From books like "The Last Unicorn" to movies such as "The Little Mermaid," magic and mythical beasts have been a part of our lives from the very beginning. Sadly, that's all they were: mythical. No matter what anyone said, you couldn't braid your hair with mermaids or ride on the shoulders of a giant. The trees would never walk, the birds would never talk, you could never go on a quest with your pet roc, and your dream of reeling in that kraken would never be realized.

Unless it could be. While sea serpents and golden rams may not be real, many of the mythical beasts we've come to know and love were based off of real animals—but I still wouldn't recommend trying to tame that manticore.

1. Sirens and Mermaids

Half-human, half-fish creatures have been documented as far back as the fourth century BCE, but the first siren as we know it evolved from a half-bird creature in Greek mythology. Even Christopher Columbus had a run-in with what he thought were mermaids and sirens, but in all reality these "mermaids" were likely dugongs and manatees. Because of their bone structure and breasts, manatees and dugongs are the most likely culprits to the mermaid and siren myths.

2. The Golden Ram

The Greek story of Jason and the Argonauts is popular one: Jason challenges his uncle as rightful ruler, his uncle demands the Golden Fleece from a golden ram, Jason fetches the Fleece after even more trials, then he dies after betraying his vow to the gods. While there's no proof that this story actually occurred, the golden ram depicted in the story was likely a real animal, the golden takin.

3. Sea Serpents

Even if you're not a lover of nautical stories, the sea serpent is a creature most everyone knows about. Growing up to 36 feet long and shining with vibrant colors, it's no wonder people mistook the oarfish for a snake-like monster of the depths. The oarfish is also thought to have influenced the appearance of the the Thai and Lao phaya naga.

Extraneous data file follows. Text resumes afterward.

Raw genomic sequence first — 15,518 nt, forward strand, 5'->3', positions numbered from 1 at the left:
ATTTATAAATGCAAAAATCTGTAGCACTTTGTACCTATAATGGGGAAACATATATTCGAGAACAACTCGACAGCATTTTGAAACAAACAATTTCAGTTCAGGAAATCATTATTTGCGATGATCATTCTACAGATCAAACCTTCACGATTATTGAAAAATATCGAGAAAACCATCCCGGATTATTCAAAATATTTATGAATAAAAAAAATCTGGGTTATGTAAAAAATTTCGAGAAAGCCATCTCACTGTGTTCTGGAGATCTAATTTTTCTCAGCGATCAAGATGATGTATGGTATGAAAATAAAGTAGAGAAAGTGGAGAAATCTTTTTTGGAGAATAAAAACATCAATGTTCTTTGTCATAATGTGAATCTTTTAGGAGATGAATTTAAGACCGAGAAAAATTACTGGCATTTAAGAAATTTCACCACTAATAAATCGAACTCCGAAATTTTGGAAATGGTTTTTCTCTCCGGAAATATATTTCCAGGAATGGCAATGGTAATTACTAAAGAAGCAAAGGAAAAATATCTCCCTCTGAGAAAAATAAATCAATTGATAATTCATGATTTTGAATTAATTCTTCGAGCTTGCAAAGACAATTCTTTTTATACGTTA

4. The Kraken

To be entirely fair, the real animal behind the kraken isn't too different from the myth itself. Giant squid are thought to be the inspiration behind stories of the kraken, and with the largest documented giant squid reaching an astounding length of 59 feet long, I would just like to steer clear of them all together.

5. Griffins

The half-eagle, half-lion of the Gobi desert was discovered by miners seeking gold as early as 800 BC, but not in the way many think; rather than finding the living creature, the miners found their bones while excavating hillsides. Unfortunately, the bones Scythian miners found belonged to the protoceratops, not a griffin.

6. Giants

As interesting as the Greek stories make giants sound, these human-like creatures weren't as human as the Greeks came to expect. In all reality, the bones of mammoths, mastodons, and woolly rhinoceroses were excavated before the Greek became familiar with elephants, and they assumed the bones belonged to a bipedal humanoid.

7. The Roc or Rukh

A little less commonly known is the roc, a massive middle eastern eagle said to carry off elephants. While there is some debate, it's believed that the roc was based off of the bearded vulture. Though smaller, the bearded vulture behaves exactly as the roc was said to have acted, down to dropping large bones from incredible heights to feast on the bone marrow within.

8. El Chupacabra

The chupacabra is a popular creature in North American, Latin American, and Caribbean countries, but the creature that was originally depicted as "a bipedal creature four or five feet tall with large eyes, spikes down its back and long claws" quickly turned into a hairless, dog-like creature that walked on four legs. When the bodies of these dead chupacabra were examined, they turned out to be little more than coyotes with severe mange.

9. The Ziphius or Water Owl

The water owl is a lesser known sea monster, but it was once said to terrorize ships with its beaked, owl head and dorsal fin that could slice through boats. Once thought to just be a legendary creature, the Curvier's beaked whale was later accredited as the inspiration of the water owl.

10. The Manticore

The manticore is a beast from Persian and Greek mythology depicted as having the head of a man, the body of a lion, and the tail of a scorpion, but in reality the man-eating mantiger was likely nothing more than the now-extinct Caspian tiger.